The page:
Limpopo artists team up with municipality, police against piracy

Tuesday, May 24, 2011

The group, which includes big local names like reggae artist Colbert Mukwevho and music promoter Johnny Khubana, have already succeeded in getting rid of pirated CDs and DVDs in Thohoyandou and its surrounding townships and villages.

"We acted and we are winning. We have managed to clean the town of piracy," said Khubana, who heads the movement.

Khubana, whose company JTK Entertainment manages many local artists and sponsors Muswange (punch-up) boxing matches in Limpopo, said artists had become poor due to the scourge of piracy.

"What once used to be a booming business has gone to the dogs. [The pirates] eat while we starve. We could not just watch and pretend as if everything was normal," he said.

"Piracy has become like a plaque in the country and has led to the entire music industry almost shutting down. Many music outlets have closed down and many artists have opted out of the trade as they are starving," said Khubana. "Everywhere you look you see CDs being sold for as little as R5. We are putting an end to this."

Khubana said the artists managed to confiscate more than 15 000 fake CDs and DVDs in a period of two weeks.

To bolster the movement's efforts, Khubana recently organised a free music festival in Thohoyandou, where artists appealed to community members to help them win the fight against piracy.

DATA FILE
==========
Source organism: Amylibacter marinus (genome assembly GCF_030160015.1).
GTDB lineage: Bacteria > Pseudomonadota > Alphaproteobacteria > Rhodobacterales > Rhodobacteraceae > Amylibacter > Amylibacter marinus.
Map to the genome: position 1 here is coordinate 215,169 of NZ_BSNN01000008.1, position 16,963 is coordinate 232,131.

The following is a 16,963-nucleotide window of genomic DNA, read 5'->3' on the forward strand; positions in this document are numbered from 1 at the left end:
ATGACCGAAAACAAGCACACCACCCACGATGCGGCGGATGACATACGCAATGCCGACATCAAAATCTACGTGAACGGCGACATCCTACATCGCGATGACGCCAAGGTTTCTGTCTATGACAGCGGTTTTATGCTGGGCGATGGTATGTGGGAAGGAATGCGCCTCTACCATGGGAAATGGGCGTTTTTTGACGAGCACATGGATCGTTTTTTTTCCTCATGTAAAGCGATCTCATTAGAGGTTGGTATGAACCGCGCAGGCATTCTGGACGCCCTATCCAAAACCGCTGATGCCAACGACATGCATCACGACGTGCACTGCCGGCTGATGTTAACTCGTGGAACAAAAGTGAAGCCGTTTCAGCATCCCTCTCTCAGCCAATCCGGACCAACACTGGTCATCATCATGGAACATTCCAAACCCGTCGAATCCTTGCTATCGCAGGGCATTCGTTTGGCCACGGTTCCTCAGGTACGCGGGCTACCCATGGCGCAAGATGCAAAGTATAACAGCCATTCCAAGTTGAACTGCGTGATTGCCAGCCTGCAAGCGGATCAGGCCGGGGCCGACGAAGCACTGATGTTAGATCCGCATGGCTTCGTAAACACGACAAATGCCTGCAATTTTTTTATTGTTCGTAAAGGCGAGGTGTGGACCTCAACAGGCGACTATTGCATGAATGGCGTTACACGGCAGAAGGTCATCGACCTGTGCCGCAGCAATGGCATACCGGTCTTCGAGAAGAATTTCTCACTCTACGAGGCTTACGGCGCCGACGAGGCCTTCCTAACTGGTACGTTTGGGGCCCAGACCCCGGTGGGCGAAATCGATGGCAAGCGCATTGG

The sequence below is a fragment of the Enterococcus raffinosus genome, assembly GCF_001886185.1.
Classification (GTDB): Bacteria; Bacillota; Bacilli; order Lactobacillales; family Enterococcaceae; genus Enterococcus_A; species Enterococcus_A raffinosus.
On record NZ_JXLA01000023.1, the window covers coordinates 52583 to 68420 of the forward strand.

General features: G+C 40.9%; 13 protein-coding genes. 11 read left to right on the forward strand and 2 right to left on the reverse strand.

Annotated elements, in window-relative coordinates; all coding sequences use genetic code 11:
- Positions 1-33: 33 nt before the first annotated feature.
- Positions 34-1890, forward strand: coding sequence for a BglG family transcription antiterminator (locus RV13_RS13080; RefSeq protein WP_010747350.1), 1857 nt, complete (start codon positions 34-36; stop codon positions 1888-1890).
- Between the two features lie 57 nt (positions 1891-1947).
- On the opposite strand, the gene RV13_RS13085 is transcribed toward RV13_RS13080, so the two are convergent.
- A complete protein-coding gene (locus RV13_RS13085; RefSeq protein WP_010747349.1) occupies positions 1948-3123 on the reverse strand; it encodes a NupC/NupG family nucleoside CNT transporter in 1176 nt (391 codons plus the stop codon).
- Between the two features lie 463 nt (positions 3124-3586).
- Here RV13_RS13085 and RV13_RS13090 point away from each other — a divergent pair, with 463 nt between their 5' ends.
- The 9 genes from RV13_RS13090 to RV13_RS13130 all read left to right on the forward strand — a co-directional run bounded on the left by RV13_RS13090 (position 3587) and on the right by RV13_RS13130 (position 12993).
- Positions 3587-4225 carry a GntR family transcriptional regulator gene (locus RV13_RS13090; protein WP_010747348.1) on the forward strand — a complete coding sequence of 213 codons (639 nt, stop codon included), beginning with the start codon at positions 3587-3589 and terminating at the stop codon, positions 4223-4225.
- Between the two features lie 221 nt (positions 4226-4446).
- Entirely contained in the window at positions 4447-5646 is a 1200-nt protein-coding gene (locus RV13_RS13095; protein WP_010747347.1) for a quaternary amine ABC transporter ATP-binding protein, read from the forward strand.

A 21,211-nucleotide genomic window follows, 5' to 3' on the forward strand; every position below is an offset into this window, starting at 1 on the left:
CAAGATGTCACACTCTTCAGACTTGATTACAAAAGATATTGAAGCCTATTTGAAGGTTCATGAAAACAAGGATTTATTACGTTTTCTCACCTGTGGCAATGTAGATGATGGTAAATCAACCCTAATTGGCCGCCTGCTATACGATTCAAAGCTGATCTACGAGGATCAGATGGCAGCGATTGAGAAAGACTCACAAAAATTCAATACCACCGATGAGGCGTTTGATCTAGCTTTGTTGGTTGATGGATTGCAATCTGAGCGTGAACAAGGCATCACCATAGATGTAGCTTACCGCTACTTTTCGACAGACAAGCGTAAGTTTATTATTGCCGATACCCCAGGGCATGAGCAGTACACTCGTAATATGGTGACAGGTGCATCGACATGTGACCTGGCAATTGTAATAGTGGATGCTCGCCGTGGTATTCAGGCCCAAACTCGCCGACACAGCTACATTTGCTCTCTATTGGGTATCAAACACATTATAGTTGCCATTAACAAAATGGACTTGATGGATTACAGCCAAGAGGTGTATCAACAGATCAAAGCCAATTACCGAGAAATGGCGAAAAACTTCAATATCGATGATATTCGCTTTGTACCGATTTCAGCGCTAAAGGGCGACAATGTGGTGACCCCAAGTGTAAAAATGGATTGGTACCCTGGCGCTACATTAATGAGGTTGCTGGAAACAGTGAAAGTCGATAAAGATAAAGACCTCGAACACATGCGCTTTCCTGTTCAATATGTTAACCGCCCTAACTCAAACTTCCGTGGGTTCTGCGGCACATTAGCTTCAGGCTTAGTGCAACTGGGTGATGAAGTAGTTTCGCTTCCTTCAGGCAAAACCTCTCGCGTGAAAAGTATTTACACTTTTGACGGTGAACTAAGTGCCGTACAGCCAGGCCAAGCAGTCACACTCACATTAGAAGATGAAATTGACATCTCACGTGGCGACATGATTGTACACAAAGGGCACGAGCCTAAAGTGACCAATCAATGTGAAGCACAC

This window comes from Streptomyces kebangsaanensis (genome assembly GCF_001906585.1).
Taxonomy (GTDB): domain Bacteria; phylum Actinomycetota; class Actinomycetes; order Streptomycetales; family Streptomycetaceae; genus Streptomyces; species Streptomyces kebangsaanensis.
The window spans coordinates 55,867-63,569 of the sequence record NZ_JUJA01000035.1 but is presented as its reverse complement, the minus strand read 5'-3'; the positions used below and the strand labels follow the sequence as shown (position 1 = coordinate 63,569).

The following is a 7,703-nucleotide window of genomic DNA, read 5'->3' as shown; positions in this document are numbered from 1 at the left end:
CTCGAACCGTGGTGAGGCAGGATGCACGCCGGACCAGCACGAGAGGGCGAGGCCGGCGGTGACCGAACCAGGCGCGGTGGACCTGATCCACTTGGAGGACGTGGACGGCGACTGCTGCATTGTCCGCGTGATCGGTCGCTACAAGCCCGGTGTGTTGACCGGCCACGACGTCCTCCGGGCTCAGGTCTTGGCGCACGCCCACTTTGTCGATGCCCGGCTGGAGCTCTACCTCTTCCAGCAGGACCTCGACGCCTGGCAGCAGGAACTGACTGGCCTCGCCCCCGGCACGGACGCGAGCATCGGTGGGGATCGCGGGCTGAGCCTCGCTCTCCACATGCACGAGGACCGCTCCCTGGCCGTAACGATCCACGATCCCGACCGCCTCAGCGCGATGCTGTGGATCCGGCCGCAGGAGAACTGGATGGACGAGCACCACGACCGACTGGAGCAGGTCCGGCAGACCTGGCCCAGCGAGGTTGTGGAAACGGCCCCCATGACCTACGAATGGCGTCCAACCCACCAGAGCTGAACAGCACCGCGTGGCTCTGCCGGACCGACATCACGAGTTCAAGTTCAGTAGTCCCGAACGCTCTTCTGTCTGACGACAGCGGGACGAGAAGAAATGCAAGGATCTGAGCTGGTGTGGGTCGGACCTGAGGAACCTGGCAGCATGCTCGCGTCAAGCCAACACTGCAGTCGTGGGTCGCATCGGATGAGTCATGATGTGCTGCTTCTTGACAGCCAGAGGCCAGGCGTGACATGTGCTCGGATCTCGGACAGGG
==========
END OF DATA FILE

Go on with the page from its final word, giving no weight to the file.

The show attracted thousands of spectators, who vowed to fight piracy. The campaign was in partnership with the Thulamela local municipality, police and a private security company, First Professional Car.

"The security company has eight specially trained security officers who know how to deal with piracy. We are now just waiting for big companies in Gauteng to commission us to look after our own work, which is being sold in the streets illegally," said Khubana.

Mukwevho, who is known as VhoMukwevho in the music industry, welcomed the move.

"This movement shows the outside world that as artists, we are united against piracy and we will continue fighting for what is rightfully ours until we win the war," said Mukwevho.

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